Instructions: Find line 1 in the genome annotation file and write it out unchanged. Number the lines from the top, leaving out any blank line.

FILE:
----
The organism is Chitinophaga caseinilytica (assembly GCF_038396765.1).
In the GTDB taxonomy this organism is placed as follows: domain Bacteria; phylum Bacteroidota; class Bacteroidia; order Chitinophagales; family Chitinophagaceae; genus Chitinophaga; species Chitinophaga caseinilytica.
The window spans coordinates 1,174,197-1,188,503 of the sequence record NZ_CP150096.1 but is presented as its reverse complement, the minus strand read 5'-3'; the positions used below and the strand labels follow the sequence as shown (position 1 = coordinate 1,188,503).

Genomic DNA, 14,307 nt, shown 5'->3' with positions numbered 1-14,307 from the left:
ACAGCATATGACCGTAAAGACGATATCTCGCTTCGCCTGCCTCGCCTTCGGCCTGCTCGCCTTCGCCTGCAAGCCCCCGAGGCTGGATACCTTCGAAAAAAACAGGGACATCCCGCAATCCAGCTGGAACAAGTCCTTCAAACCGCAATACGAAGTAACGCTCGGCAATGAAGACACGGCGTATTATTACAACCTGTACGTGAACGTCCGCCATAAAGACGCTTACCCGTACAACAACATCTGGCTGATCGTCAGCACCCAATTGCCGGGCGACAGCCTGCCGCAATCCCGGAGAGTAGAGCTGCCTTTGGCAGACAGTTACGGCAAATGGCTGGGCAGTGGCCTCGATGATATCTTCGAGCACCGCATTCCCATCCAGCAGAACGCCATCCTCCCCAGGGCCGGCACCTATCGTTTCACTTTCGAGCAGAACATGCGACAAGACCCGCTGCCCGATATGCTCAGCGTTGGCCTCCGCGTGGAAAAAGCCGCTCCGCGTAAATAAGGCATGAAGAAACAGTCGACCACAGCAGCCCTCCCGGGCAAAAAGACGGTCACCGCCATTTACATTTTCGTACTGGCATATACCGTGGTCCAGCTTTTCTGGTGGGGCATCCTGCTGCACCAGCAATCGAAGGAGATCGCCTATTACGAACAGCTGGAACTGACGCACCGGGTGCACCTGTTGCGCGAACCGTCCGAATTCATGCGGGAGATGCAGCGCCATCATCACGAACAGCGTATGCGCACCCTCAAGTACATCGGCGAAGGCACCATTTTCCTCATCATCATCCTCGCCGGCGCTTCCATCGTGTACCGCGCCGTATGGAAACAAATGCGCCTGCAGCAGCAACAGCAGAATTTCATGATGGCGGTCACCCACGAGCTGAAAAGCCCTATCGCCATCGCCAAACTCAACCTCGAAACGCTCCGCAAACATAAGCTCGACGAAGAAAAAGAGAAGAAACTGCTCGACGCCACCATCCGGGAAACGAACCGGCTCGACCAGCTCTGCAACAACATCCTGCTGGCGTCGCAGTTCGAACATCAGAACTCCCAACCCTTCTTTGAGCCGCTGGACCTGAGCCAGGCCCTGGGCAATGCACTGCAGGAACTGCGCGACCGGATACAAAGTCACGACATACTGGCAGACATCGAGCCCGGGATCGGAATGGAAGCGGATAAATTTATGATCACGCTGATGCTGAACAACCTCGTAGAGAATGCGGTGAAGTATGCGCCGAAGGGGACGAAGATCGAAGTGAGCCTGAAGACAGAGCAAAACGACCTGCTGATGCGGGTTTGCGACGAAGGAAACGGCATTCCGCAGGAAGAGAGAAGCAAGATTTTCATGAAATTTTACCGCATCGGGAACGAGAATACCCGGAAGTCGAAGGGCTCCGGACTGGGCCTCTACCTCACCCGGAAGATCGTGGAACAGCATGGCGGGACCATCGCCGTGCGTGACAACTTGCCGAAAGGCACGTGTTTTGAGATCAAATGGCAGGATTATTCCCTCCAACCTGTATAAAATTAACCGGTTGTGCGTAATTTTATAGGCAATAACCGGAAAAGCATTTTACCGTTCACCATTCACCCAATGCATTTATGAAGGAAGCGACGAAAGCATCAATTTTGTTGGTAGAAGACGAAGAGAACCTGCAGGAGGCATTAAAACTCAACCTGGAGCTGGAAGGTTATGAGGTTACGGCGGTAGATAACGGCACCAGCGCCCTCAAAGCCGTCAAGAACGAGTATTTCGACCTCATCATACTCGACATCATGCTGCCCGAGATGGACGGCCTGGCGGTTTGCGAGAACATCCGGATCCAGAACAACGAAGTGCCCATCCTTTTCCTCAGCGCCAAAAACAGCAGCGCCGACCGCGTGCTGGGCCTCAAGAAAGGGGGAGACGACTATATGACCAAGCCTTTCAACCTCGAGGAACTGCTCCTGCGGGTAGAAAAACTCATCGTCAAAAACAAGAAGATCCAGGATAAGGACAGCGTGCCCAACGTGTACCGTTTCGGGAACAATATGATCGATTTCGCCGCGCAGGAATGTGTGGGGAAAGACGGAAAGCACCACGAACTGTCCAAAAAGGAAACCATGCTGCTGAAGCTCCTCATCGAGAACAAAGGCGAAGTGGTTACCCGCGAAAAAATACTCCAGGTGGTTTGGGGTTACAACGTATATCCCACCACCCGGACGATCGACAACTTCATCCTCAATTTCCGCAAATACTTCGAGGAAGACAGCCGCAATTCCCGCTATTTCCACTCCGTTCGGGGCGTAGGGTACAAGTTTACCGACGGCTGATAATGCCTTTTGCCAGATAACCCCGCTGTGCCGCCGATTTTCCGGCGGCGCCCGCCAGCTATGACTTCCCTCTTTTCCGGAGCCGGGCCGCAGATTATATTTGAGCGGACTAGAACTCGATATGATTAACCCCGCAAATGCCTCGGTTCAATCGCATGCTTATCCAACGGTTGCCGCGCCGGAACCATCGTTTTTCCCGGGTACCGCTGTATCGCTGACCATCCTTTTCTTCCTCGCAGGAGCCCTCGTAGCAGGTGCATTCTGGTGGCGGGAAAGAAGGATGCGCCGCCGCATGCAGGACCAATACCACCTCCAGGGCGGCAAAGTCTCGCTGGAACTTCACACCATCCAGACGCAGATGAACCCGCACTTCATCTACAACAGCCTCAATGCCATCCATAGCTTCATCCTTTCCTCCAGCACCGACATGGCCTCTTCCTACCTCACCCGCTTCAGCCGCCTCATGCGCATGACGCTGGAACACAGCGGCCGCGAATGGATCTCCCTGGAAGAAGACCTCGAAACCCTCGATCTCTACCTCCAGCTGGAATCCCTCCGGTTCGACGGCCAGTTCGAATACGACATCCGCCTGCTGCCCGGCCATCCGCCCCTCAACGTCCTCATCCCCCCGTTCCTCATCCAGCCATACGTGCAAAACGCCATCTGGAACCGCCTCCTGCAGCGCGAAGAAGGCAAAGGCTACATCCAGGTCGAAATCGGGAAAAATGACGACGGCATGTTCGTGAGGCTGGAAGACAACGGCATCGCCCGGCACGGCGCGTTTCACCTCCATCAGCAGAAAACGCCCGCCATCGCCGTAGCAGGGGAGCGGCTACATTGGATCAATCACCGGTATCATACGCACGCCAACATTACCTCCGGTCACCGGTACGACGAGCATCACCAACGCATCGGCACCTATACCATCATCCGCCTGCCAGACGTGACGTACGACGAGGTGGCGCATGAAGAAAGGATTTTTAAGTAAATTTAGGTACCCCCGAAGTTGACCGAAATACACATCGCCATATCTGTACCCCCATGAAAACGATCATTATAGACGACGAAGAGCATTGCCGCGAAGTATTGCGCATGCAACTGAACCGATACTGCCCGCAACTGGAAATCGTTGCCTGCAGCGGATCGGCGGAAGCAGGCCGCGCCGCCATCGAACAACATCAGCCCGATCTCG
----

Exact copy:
The organism is Chitinophaga caseinilytica (assembly GCF_038396765.1).